Rating: 4.5 of 5
The Lightness is a unique and transformative novel centered on an ambitious coming-of-age saga. Four young women and a seductive gardener attempt transcendence within a hidden meditation center. In the process, author Emily Temple herself transcends a colloquial narrative with uncanny wit and a delving account of the ancient Eastern practice of levitation. Throughout her chapters, we travel alongside the angst of an abandoned teenage girl — into a world which challenges the laws of physics and languor’s within a dubious moral code.
By the novel’s end, the reader is unquestionably entranced. However, a number of stumbling stones along the way may lead one to question the maturity of the writing style. At times, the reader may notice: 1) words mix like water and oil, 2) numerous stylistic repetition, and 3) an indulgent use of “etc.” There is also a persistent jarring sense of the author inserting her own tangential thoughts; these excerpts are initially a distracting flight of fancy. Eventually, however, these snippets subtly form a cohesive parallel to the plot.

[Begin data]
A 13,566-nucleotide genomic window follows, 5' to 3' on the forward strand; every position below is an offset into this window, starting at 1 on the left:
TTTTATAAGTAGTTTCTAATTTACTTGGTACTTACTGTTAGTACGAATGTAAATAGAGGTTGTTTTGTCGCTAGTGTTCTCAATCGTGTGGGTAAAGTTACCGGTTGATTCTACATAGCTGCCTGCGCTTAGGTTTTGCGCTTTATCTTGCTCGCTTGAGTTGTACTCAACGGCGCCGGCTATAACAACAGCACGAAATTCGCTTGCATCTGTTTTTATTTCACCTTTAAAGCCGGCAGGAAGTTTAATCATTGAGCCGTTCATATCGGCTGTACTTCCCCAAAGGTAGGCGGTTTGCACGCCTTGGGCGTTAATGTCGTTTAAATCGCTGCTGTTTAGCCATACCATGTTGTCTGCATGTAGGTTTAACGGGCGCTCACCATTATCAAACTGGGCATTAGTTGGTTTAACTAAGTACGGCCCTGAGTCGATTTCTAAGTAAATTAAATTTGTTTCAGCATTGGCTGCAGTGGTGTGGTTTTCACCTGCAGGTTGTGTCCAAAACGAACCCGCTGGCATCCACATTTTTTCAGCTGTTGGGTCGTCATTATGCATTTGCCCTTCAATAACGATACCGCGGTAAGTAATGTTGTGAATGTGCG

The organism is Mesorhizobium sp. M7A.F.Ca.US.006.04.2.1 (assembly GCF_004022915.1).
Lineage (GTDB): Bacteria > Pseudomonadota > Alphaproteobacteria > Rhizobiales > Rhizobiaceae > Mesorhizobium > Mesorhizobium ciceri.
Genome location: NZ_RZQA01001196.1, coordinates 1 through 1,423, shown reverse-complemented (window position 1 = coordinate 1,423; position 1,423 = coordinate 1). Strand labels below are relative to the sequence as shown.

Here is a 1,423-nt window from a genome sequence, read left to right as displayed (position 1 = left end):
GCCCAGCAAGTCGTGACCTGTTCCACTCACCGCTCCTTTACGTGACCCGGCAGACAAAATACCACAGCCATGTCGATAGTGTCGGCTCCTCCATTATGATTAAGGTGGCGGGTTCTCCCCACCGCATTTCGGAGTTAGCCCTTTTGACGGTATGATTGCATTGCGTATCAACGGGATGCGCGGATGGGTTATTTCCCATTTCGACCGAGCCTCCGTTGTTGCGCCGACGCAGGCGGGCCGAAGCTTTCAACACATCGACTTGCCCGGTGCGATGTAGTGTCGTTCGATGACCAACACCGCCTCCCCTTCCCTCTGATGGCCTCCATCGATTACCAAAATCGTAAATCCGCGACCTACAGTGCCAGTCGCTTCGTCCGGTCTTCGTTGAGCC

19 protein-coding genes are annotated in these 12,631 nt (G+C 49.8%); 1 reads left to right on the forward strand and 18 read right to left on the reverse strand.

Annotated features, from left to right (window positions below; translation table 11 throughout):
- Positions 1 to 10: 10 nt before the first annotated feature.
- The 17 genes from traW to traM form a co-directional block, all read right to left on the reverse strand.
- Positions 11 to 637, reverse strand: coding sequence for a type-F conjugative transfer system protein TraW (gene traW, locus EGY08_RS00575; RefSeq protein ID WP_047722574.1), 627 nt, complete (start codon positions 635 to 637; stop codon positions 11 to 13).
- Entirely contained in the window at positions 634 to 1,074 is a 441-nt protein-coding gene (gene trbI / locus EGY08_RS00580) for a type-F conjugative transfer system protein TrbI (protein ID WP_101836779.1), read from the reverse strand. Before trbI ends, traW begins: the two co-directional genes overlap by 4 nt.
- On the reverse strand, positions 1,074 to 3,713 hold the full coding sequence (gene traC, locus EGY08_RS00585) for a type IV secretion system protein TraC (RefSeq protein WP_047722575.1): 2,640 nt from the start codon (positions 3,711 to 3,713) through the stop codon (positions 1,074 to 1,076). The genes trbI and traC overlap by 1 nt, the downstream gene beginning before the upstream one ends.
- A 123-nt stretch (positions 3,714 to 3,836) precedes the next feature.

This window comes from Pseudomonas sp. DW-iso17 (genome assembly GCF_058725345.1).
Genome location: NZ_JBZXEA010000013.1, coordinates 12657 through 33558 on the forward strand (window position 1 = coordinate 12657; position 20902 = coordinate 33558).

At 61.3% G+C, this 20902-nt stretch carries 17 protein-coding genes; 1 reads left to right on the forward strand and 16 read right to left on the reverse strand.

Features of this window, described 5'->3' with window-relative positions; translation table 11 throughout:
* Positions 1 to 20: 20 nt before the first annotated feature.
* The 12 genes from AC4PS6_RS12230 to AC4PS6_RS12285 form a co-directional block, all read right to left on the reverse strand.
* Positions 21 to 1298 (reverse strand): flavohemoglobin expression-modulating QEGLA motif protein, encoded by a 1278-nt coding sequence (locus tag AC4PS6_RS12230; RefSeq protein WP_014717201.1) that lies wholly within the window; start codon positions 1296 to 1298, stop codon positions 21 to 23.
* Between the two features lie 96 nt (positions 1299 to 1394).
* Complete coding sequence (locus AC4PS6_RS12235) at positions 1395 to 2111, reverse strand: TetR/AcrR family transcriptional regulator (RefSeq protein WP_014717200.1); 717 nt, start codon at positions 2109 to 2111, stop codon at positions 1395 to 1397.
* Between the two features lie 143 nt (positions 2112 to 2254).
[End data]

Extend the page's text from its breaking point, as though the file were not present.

Emily Temple is unquestionably and creatively funny. This delightful and unexpected comedy, however, takes a backseat to the poetic weaving of Buddhist principles within her story line. Her novel is laced with ingenious anecdotes and hallmarked with intention. The Lightness is clearly well-thought-out, well-loved and well-researched.
However, the most exemplary aspect of this novel (in my opinion) is the most challenging section an author can deliver: the ending. Amidst a work enshrined in the underpinnings of violence, embarrassingly forthcoming on the chaotic lust of adolescence, and marred in ever-present deception between friends: the reader walks away uplifted. Resurrected. As gradual as the descent, so refreshingly inversed is the instantaneous ascent of the finale.
For these reasons, as well as the unequivocal enjoyment attained reading the novel, I rate The Lightness 4.5 out of 5 stars.
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